3. In addition to its own duty to take reasonable care for the safety of its employees, an employer is liable for acts of negligence of its employees. As an example, assume two employees, both labourers, are working together when one of the employees uses equipment in such a manner that the other employee is injured. If the employee who caused the injury was themselves negligent, the Council, as that person's employer, will be vicariously liable for the negligence of that employee. In essence, the negligent act of the employee will be legally attributed to the Council.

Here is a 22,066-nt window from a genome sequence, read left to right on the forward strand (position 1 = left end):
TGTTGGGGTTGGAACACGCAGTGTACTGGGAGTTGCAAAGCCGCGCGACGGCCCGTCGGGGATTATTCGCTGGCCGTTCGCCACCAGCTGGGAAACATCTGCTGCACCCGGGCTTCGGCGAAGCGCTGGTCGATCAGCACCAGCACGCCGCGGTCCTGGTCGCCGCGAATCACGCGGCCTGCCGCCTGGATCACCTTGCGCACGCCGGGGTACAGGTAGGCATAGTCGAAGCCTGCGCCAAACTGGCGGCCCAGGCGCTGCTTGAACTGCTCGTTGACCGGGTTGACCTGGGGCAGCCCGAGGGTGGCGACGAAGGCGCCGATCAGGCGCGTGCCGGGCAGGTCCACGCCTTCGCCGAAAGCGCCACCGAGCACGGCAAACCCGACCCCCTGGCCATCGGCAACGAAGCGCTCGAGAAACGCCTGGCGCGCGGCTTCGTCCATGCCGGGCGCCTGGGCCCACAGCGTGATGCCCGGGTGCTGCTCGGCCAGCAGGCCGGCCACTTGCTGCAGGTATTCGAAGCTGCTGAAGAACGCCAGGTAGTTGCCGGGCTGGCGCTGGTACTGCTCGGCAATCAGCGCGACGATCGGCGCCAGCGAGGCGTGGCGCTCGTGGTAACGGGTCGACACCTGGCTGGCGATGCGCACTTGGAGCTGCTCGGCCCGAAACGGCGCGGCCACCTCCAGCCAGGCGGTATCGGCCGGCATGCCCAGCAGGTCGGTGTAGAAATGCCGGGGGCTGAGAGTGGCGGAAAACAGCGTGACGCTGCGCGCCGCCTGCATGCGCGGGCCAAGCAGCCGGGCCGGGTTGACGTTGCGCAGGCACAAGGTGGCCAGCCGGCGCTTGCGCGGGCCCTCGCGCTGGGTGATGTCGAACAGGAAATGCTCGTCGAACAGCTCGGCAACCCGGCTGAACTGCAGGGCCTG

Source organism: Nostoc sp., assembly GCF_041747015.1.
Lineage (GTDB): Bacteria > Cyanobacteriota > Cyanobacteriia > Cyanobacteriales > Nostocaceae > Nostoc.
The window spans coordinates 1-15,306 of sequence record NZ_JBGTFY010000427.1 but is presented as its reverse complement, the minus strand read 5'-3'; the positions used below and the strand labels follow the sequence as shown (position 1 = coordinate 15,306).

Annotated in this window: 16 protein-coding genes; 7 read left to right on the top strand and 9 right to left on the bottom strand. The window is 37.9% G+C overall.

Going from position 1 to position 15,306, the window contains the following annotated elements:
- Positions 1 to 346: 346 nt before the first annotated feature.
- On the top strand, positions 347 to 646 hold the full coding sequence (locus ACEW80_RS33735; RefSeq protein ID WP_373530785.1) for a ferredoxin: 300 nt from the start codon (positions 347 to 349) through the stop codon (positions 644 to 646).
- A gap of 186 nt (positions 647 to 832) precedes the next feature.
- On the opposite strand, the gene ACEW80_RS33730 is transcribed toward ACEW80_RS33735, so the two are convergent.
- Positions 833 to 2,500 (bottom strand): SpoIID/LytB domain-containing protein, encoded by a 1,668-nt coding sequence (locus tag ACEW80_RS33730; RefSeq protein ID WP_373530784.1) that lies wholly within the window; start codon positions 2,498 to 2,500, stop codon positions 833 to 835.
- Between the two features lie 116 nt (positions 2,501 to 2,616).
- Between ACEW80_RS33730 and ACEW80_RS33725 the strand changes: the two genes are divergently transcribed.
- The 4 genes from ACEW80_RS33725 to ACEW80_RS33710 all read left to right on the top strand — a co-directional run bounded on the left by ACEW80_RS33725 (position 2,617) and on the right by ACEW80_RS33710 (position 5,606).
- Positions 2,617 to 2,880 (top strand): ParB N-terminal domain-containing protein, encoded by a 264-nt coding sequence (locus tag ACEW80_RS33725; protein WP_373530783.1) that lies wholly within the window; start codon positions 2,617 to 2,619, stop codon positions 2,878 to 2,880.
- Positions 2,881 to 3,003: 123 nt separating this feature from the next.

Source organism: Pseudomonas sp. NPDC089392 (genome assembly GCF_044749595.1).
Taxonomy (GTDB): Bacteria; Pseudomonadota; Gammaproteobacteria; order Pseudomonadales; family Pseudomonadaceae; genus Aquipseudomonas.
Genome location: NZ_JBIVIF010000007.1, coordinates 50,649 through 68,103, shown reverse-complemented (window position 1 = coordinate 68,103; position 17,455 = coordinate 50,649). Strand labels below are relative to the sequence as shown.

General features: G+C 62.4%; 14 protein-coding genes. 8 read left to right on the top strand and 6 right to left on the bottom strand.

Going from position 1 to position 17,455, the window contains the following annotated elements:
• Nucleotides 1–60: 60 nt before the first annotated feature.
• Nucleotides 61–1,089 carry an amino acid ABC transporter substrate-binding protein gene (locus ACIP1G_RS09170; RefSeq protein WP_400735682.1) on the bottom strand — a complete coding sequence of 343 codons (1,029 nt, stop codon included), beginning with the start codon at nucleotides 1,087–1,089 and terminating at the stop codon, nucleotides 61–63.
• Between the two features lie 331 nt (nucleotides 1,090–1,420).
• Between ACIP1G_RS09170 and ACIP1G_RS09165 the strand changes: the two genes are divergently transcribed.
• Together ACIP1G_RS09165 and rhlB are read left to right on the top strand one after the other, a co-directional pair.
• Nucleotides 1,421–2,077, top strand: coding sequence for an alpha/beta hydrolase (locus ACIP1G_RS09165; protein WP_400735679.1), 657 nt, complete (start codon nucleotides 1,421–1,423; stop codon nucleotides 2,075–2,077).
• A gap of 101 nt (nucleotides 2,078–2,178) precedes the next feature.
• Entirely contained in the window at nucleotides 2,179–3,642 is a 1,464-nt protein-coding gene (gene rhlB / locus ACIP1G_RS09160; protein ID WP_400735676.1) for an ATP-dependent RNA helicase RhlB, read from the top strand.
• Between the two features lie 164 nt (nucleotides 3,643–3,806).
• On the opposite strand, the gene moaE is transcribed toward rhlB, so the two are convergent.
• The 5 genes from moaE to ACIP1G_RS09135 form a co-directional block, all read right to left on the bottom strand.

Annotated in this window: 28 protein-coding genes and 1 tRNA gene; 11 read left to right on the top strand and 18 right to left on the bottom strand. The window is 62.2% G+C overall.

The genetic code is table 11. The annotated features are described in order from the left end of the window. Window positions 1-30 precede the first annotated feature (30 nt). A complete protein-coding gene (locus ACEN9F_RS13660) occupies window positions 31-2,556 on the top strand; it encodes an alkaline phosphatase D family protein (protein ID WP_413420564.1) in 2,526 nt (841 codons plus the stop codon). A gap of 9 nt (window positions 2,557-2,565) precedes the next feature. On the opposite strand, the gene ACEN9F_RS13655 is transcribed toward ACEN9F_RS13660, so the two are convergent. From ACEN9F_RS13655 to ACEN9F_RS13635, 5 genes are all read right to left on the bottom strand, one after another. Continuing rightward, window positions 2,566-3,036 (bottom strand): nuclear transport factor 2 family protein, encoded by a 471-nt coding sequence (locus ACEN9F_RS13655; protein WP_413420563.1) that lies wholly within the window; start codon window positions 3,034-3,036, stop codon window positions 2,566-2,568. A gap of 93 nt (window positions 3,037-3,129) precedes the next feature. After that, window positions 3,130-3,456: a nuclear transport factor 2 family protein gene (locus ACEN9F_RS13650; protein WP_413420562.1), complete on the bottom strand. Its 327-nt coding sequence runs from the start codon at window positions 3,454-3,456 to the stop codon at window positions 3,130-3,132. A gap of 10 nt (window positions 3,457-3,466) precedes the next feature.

What about contributory negligence? If a worker has failed to take reasonable care in how they work, despite the fact the system of work provided by the employer is itself inadequate, then the worker's entitlement to damages will be reduced for their contributory negligence.

It's important to note, however, that if the system of work provided by the employer is inherently unsafe, and a worker is simply following that existing and accepted system of work, the worker may not be contributorily negligent.

Where a worker's injury can be attributed to both their employer's negligence, and their own negligence, a judge will have to assess the relative culpability, or responsibility for causing the injury, between the worker and the employer. To the extent the worker is found to have been negligent, their damages will, generally speaking, be reduced.

Damages